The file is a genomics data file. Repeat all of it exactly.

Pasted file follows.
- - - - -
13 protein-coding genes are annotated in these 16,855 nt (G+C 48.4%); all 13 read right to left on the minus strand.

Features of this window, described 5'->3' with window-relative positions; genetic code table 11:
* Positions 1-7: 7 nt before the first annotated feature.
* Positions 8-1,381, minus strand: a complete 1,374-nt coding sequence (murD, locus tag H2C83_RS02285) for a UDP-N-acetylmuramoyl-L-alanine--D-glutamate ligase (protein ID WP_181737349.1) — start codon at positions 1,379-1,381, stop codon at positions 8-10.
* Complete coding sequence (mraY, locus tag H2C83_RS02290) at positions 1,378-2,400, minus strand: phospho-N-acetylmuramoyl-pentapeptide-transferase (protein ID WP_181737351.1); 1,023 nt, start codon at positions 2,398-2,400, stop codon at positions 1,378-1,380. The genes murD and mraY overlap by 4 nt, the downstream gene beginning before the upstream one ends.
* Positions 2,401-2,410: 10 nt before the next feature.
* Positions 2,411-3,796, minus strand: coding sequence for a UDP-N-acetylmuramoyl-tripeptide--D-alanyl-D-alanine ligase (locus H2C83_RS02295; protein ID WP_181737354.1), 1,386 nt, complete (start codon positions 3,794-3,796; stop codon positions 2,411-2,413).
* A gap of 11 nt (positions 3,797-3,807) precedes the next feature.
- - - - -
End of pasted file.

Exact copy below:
13 protein-coding genes are annotated in these 16,855 nt (G+C 48.4%); all 13 read right to left on the minus strand.

Features of this window, described 5'->3' with window-relative positions; genetic code table 11:
* Positions 1-7: 7 nt before the first annotated feature.
* Positions 8-1,381, minus strand: a complete 1,374-nt coding sequence (murD, locus tag H2C83_RS02285) for a UDP-N-acetylmuramoyl-L-alanine--D-glutamate ligase (protein ID WP_181737349.1) — start codon at positions 1,379-1,381, stop codon at positions 8-10.
* Complete coding sequence (mraY, locus tag H2C83_RS02290) at positions 1,378-2,400, minus strand: phospho-N-acetylmuramoyl-pentapeptide-transferase (protein ID WP_181737351.1); 1,023 nt, start codon at positions 2,398-2,400, stop codon at positions 1,378-1,380. The genes murD and mraY overlap by 4 nt, the downstream gene beginning before the upstream one ends.
* Positions 2,401-2,410: 10 nt before the next feature.
* Positions 2,411-3,796, minus strand: coding sequence for a UDP-N-acetylmuramoyl-tripeptide--D-alanyl-D-alanine ligase (locus H2C83_RS02295; protein ID WP_181737354.1), 1,386 nt, complete (start codon positions 3,794-3,796; stop codon positions 2,411-2,413).
* A gap of 11 nt (positions 3,797-3,807) precedes the next feature.